While robotics will be the main game changing technology for labour reduction, automation will transform all aspects of the supply chain. Improvements in IoT and sensor technologies will allow seamless machine to machine communications and will mean entire end to end processes such as procure-to-pay and order-to-cash can be completely automated. McKinsey research indicates that the potential economic impact of IoT applications will be in excess of US$11 trillion by 2025 and as much as US$3.7 trillion of this will be related to factory environments.
Comprehensive and integrated IoT systems across the length of the supply chain allow for the enablement of truly informed manufacturing. This means that all products, people, and processes can be connected and information shared in real-time. This allows for improved decision making or AI controlled efficiency improvements that create smarter, more streamlined, and more automated processes.
Both NFC chips and RFID tags will be used to accurately tag and track all items within the supply chain. Companies will make widespread use of NFC chips, barcodes, and RFID tags to connect products, software, and hardware systems to the cloud, allowing for greater insights to be drawn from internal workflows. NFC chips that can be read by smartphones also provide an enormous opportunity for brands and organisations to better engage with and understand their customers.
By 2028, autonomous vehicles that have already been undergoing extensive testing over the last decade will have heavily penetrated the logistics industry. With regards to autonomous trucks, in the early stages of rollout, truck drivers will initially transition to being vehicle managers that will oversee the operation of the truck so that they can intervene in certain situations when needed. But this will soon transition to completely driverless trucks handling the majority of heavy road freight.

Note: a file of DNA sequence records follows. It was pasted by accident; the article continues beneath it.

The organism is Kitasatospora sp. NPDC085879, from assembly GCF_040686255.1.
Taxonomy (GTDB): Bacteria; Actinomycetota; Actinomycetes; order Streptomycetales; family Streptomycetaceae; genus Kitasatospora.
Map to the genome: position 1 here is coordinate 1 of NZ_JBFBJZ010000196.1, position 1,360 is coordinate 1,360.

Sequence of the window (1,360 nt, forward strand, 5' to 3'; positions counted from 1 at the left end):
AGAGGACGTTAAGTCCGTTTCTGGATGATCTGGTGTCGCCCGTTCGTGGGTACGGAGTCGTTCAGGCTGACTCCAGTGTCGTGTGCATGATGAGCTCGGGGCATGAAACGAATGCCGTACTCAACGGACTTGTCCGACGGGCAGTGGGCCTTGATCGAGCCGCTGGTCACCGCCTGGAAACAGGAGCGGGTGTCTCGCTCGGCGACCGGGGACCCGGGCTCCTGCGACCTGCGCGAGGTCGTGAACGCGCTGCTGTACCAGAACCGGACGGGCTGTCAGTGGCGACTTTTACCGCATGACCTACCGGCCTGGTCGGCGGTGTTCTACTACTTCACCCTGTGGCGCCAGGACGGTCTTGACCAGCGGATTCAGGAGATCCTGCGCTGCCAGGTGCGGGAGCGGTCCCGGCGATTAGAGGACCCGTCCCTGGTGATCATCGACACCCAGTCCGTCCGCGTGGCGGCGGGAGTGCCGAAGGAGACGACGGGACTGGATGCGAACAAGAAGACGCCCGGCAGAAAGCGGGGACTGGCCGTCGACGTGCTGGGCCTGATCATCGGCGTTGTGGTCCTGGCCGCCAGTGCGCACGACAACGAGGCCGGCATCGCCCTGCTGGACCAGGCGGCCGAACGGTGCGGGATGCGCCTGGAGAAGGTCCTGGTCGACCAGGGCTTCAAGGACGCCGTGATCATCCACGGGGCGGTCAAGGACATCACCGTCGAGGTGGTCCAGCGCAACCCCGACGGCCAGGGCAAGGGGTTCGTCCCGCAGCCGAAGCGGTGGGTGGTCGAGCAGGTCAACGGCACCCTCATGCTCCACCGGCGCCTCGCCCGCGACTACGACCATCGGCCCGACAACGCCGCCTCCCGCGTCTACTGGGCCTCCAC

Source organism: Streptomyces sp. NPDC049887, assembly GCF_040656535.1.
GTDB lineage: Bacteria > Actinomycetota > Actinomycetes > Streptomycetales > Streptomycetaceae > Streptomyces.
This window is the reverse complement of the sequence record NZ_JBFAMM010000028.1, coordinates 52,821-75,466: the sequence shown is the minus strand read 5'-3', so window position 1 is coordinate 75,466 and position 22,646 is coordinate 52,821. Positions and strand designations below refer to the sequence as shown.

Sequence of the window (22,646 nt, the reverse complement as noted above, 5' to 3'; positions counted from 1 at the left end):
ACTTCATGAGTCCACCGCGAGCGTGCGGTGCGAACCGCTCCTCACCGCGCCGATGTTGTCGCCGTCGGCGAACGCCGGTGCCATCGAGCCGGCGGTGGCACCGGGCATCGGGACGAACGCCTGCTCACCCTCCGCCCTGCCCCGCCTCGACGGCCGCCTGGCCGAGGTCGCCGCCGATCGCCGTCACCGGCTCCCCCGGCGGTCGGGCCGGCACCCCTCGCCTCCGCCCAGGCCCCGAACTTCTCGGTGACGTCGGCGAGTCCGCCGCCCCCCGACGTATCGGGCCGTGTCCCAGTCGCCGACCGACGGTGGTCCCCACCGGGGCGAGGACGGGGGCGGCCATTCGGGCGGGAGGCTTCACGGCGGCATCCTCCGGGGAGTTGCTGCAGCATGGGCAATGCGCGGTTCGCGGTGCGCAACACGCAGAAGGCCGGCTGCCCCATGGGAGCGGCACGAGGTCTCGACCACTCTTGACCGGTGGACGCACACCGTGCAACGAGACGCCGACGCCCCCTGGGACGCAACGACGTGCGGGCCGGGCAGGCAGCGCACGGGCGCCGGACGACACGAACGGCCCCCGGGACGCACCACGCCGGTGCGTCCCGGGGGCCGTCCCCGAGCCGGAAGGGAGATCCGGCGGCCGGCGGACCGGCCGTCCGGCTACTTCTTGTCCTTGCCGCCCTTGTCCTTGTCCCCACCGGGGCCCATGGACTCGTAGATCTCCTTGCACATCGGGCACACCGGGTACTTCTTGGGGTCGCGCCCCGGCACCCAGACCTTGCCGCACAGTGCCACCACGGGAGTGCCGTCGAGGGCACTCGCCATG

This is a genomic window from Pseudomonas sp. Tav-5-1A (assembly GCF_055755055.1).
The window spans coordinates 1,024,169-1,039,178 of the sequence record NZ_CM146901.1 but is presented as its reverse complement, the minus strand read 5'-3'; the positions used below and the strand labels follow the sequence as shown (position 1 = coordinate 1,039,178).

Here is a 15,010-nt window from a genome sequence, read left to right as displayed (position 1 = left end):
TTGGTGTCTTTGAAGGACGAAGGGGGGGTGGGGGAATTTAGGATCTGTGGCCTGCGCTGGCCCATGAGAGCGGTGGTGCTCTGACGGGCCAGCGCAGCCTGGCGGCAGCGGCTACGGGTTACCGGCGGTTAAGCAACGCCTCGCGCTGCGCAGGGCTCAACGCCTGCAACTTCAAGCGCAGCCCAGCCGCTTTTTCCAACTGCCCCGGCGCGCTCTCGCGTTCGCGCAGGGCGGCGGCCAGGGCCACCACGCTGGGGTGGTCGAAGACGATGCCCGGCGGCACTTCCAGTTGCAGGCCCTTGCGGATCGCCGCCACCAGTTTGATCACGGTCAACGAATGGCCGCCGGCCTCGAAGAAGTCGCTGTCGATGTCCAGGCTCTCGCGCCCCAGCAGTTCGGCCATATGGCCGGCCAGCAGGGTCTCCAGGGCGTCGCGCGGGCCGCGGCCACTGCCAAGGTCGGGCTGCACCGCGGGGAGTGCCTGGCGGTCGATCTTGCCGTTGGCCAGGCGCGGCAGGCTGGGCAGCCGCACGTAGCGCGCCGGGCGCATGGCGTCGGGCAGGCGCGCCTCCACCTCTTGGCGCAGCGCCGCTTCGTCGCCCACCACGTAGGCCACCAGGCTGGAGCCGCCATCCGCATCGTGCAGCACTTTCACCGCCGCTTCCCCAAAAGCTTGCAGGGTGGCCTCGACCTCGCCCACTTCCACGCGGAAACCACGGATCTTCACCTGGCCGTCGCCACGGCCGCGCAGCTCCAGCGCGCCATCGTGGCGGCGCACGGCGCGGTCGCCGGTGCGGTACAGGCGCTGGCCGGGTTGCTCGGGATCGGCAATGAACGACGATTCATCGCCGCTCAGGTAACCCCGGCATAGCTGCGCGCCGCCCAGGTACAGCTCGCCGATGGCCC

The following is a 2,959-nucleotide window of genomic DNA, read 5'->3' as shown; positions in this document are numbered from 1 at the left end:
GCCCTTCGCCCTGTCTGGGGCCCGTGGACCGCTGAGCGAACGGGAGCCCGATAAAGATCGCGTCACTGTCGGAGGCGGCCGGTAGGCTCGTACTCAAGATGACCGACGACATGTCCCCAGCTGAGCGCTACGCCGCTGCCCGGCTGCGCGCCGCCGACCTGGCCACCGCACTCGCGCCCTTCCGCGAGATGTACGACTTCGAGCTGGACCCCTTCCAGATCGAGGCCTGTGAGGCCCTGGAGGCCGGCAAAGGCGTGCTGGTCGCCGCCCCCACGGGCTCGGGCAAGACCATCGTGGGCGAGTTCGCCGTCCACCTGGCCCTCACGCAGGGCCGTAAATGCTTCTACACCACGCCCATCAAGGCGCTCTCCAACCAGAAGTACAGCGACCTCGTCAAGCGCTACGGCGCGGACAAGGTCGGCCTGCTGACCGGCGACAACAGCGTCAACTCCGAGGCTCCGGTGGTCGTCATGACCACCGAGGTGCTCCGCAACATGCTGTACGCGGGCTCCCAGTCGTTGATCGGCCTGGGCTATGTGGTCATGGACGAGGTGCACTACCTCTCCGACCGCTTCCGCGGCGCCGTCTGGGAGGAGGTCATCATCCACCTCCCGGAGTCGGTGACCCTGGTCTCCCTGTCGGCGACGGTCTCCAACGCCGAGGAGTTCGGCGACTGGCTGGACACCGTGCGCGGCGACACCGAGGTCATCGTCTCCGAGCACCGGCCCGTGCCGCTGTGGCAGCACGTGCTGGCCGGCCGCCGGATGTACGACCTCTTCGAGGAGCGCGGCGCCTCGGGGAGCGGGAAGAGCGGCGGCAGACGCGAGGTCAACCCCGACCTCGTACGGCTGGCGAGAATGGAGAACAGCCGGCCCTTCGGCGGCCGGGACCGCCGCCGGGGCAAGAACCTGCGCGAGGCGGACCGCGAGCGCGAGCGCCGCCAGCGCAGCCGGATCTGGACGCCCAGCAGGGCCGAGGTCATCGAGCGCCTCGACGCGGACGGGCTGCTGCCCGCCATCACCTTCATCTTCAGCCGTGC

While there are still some regulatory and safety issues that need to be addressed before jurisdictions allow full level 5 autonomy, ten years is ample time to iron out the legal and safety concerns preventing the transport by air or land of fully autonomous trucks and drones. It also allows plenty of time to refine the technical aspects of the transport vehicles themselves, even though the majority of this technology is already sufficiently developed to allow for fully autonomous operations.
Airborne drones will become an even more common sight overhead as smaller shipments are increasingly handled by drone. This will require countries to adopt changes to existing air-traffic regulations and will likely result in designated corridors for unmanned aerial vehicles (UAVs) being created to manage safety and traffic issues. By 2028, the current experimental programs being undertaken around the world for pizza and parcel deliveries will be expanded through the use of much larger drones that can handle heavy freight payloads.
Artificial intelligence technologies will be further embedded into every aspect of supply chain.
AI is responsible for powering the algorithm-based decision making and data analytics that underpin GTM software as well as the performance and deep learning capabilities of autonomous vehicles and robots. AI technologies enable the benefits of near-continuous production as well as the opportunity to reduce human error, staffing costs, and helps improve the working life of the personnel working in warehouse and distribution centre environments.
AI already facilitates the anticipatory logistics used to reduce delivery times and boost efficiency by anticipating demand before an order is even placed. Global supply chain managers will be increasingly reliant on these kinds of AI technologies to avoid bottlenecks and make proactive decisions in response to increasing volumes of distribution as consumer demand for e-commerce goods continues to increase. The immense amount of big data in supply chain will serve to further inform and guide AI.
Blockchain technologies are well suited to the supply chain industry because they provide a permanent, transparent, and secure record of transactions and events. This trustless environment suits both suppliers, distributors, and the end client because no one individual or organisation can control or alter transaction or shipping records.